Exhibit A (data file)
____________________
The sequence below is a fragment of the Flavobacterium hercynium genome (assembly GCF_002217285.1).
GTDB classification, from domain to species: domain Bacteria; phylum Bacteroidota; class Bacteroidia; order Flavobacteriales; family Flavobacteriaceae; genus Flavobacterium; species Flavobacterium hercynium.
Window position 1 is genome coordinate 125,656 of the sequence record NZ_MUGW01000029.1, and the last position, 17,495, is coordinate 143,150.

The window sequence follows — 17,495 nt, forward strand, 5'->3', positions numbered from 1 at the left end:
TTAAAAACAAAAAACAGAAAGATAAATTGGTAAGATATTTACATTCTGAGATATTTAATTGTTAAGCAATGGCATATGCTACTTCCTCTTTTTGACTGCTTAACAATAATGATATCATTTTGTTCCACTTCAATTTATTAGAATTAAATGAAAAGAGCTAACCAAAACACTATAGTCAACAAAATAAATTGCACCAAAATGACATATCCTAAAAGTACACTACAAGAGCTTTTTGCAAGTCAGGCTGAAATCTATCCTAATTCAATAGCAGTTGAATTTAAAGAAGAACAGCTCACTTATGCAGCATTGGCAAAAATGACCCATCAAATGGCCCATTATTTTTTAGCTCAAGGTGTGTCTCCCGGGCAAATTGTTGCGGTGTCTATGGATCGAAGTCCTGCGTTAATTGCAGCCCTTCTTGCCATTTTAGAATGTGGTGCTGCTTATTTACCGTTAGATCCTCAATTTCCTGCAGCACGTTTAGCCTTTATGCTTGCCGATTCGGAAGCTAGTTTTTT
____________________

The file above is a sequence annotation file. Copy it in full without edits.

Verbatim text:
The sequence below is a fragment of the Flavobacterium hercynium genome (assembly GCF_002217285.1).
GTDB classification, from domain to species: domain Bacteria; phylum Bacteroidota; class Bacteroidia; order Flavobacteriales; family Flavobacteriaceae; genus Flavobacterium; species Flavobacterium hercynium.
Window position 1 is genome coordinate 125,656 of the sequence record NZ_MUGW01000029.1, and the last position, 17,495, is coordinate 143,150.

The window sequence follows — 17,495 nt, forward strand, 5'->3', positions numbered from 1 at the left end:
TTAAAAACAAAAAACAGAAAGATAAATTGGTAAGATATTTACATTCTGAGATATTTAATTGTTAAGCAATGGCATATGCTACTTCCTCTTTTTGACTGCTTAACAATAATGATATCATTTTGTTCCACTTCAATTTATTAGAATTAAATGAAAAGAGCTAACCAAAACACTATAGTCAACAAAATAAATTGCACCAAAATGACATATCCTAAAAGTACACTACAAGAGCTTTTTGCAAGTCAGGCTGAAATCTATCCTAATTCAATAGCAGTTGAATTTAAAGAAGAACAGCTCACTTATGCAGCATTGGCAAAAATGACCCATCAAATGGCCCATTATTTTTTAGCTCAAGGTGTGTCTCCCGGGCAAATTGTTGCGGTGTCTATGGATCGAAGTCCTGCGTTAATTGCAGCCCTTCTTGCCATTTTAGAATGTGGTGCTGCTTATTTACCGTTAGATCCTCAATTTCCTGCAGCACGTTTAGCCTTTATGCTTGCCGATTCGGAAGCTAGTTTTTT